Red Wig / Moncul / Bar Marfil
Available 13th May
Alt-troubadour Howie Reeve returns with thirteen songs of human emotions and natures whims and desires. Simon Tucker reviews.
It’s been a whole three years since I last covered a Howie Reeve release with smaller, now an album that permeated traditional ideals with avant-garde tendencies. In the interim between these releases Reeve has continued his quest to cover the globe making music and creating his own little gig circuit. Reeve is the epitome of DIY and would put most bands to shame who profess their “independent” ethos. So what effect has the touring had on Howie’s music? Well it is a pleasure to say that what ‘Cracks’ shows us is that Reeve has further matured with his narrative skills and his bass playing remains as idiosyncratic and progressive as it ever was. ‘Cracks’ is also, dare I say it, a more mainstream long player with Reeve’s mischievous nature holding strong whilst smoothing the edges which should hopefully bring him an even bigger audience.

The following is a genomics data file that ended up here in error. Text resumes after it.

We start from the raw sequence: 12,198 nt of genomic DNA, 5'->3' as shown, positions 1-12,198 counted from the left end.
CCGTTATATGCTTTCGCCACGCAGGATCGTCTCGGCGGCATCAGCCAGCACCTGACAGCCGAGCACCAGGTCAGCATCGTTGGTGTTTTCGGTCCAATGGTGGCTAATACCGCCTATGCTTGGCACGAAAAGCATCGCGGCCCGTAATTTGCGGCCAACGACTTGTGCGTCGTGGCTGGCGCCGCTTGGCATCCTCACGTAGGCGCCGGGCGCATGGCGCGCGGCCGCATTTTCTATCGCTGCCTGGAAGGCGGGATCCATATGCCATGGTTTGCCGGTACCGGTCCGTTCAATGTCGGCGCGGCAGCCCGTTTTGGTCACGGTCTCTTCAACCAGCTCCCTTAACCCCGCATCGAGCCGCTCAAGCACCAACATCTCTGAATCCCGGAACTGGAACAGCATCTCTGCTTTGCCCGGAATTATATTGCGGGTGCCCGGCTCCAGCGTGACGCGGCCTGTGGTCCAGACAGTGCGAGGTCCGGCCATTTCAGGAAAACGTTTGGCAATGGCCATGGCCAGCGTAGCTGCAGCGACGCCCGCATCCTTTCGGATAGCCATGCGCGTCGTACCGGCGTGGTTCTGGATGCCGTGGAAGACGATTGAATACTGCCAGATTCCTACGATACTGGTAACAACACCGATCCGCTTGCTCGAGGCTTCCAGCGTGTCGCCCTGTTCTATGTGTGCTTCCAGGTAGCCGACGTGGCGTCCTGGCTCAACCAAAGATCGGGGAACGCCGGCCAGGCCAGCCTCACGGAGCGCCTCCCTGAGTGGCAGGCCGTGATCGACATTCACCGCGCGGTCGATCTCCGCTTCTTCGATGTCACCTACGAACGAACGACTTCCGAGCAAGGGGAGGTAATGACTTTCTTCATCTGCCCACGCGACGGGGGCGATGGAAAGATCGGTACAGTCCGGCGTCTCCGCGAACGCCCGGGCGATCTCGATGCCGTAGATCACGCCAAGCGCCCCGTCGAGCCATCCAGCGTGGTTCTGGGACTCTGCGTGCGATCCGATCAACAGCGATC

‘Cracks’ is a storytelling exercise where the narrator twists surrealist imagery and Burroughs cut-and-paste into a form that makes total sense. On the punk-folk song Alina Ann Elena, Reeve spins a vivid yarn with his lyrics which are sometimes obscure, sometimes direct and often very humorous whilst also riding over music that is Zappa-esque but without the overbearing ego.
Throughout ‘Cracks’ Reeve manages to place you as the listener right in the middle of his recording making songs like the funny and weirdly insidious feeling Bloodlines or the stunningly melancholic (and album highlight) Middle Child. There is also a moment where Reeve duets with Marcos Padrón on accordion on It’s The Poor That Helps The Poor which was written in 1904 by Harry Castling and AJ Mills and whilst it is extremely brief in running time it is very powerful and is a true statement piece. Oh and wait until you hear Pol Macanni…
With this album Howie Reeve shows how a hard grafting musician improves their craft. Reeve’s lyrical gifts have been ever more heightened and his playing remains effortless in its off-kilter way. ‘Cracks’ feels like the next logical step in Howie Reeve’s artistic path. It is playful, serious, witty and cinematic. Pay it the attention it deserves.
Howie Reeve can be found via Facebook.